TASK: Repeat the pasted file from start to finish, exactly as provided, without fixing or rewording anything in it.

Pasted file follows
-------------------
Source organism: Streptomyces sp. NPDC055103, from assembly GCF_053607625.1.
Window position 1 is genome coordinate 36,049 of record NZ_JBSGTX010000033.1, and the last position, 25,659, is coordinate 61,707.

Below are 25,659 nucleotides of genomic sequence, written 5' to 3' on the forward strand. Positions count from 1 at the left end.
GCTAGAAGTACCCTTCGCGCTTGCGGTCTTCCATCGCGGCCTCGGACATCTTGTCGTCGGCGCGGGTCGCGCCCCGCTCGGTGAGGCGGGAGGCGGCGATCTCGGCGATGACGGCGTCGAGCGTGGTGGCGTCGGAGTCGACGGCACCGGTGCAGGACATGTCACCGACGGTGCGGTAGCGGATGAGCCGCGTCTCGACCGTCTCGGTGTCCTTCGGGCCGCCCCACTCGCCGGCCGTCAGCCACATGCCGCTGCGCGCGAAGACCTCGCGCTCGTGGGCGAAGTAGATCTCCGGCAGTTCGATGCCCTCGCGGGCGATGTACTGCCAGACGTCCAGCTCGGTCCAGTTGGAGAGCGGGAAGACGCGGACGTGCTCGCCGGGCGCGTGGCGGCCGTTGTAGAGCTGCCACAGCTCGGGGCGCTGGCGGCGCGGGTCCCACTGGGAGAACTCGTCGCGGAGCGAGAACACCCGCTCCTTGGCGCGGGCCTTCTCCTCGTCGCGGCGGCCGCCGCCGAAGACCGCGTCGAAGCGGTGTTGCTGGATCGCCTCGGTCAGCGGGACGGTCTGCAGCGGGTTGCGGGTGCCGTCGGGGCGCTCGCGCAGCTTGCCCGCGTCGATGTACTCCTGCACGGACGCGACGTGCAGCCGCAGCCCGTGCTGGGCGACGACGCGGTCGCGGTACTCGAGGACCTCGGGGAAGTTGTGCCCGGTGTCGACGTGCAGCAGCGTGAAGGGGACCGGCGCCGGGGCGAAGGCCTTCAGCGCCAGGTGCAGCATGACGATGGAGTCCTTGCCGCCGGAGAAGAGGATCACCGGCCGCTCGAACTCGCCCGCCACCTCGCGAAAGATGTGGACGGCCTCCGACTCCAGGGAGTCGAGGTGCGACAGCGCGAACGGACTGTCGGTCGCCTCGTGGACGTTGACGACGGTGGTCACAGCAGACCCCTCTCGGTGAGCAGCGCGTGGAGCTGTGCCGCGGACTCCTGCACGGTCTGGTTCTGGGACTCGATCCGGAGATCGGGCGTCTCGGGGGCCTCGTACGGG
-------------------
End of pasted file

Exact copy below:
Source organism: Streptomyces sp. NPDC055103, from assembly GCF_053607625.1.
Window position 1 is genome coordinate 36,049 of record NZ_JBSGTX010000033.1, and the last position, 25,659, is coordinate 61,707.

Below are 25,659 nucleotides of genomic sequence, written 5' to 3' on the forward strand. Positions count from 1 at the left end.
GCTAGAAGTACCCTTCGCGCTTGCGGTCTTCCATCGCGGCCTCGGACATCTTGTCGTCGGCGCGGGTCGCGCCCCGCTCGGTGAGGCGGGAGGCGGCGATCTCGGCGATGACGGCGTCGAGCGTGGTGGCGTCGGAGTCGACGGCACCGGTGCAGGACATGTCACCGACGGTGCGGTAGCGGATGAGCCGCGTCTCGACCGTCTCGGTGTCCTTCGGGCCGCCCCACTCGCCGGCCGTCAGCCACATGCCGCTGCGCGCGAAGACCTCGCGCTCGTGGGCGAAGTAGATCTCCGGCAGTTCGATGCCCTCGCGGGCGATGTACTGCCAGACGTCCAGCTCGGTCCAGTTGGAGAGCGGGAAGACGCGGACGTGCTCGCCGGGCGCGTGGCGGCCGTTGTAGAGCTGCCACAGCTCGGGGCGCTGGCGGCGCGGGTCCCACTGGGAGAACTCGTCGCGGAGCGAGAACACCCGCTCCTTGGCGCGGGCCTTCTCCTCGTCGCGGCGGCCGCCGCCGAAGACCGCGTCGAAGCGGTGTTGCTGGATCGCCTCGGTCAGCGGGACGGTCTGCAGCGGGTTGCGGGTGCCGTCGGGGCGCTCGCGCAGCTTGCCCGCGTCGATGTACTCCTGCACGGACGCGACGTGCAGCCGCAGCCCGTGCTGGGCGACGACGCGGTCGCGGTACTCGAGGACCTCGGGGAAGTTGTGCCCGGTGTCGACGTGCAGCAGCGTGAAGGGGACCGGCGCCGGGGCGAAGGCCTTCAGCGCCAGGTGCAGCATGACGATGGAGTCCTTGCCGCCGGAGAAGAGGATCACCGGCCGCTCGAACTCGCCCGCCACCTCGCGAAAGATGTGGACGGCCTCCGACTCCAGGGAGTCGAGGTGCGACAGCGCGAACGGACTGTCGGTCGCCTCGTGGACGTTGACGACGGTGGTCACAGCAGACCCCTCTCGGTGAGCAGCGCGTGGAGCTGTGCCGCGGACTCCTGCACGGTCTGGTTCTGGGACTCGATCCGGAGATCGGGCGTCTCGGGGGCCTCGTACGGG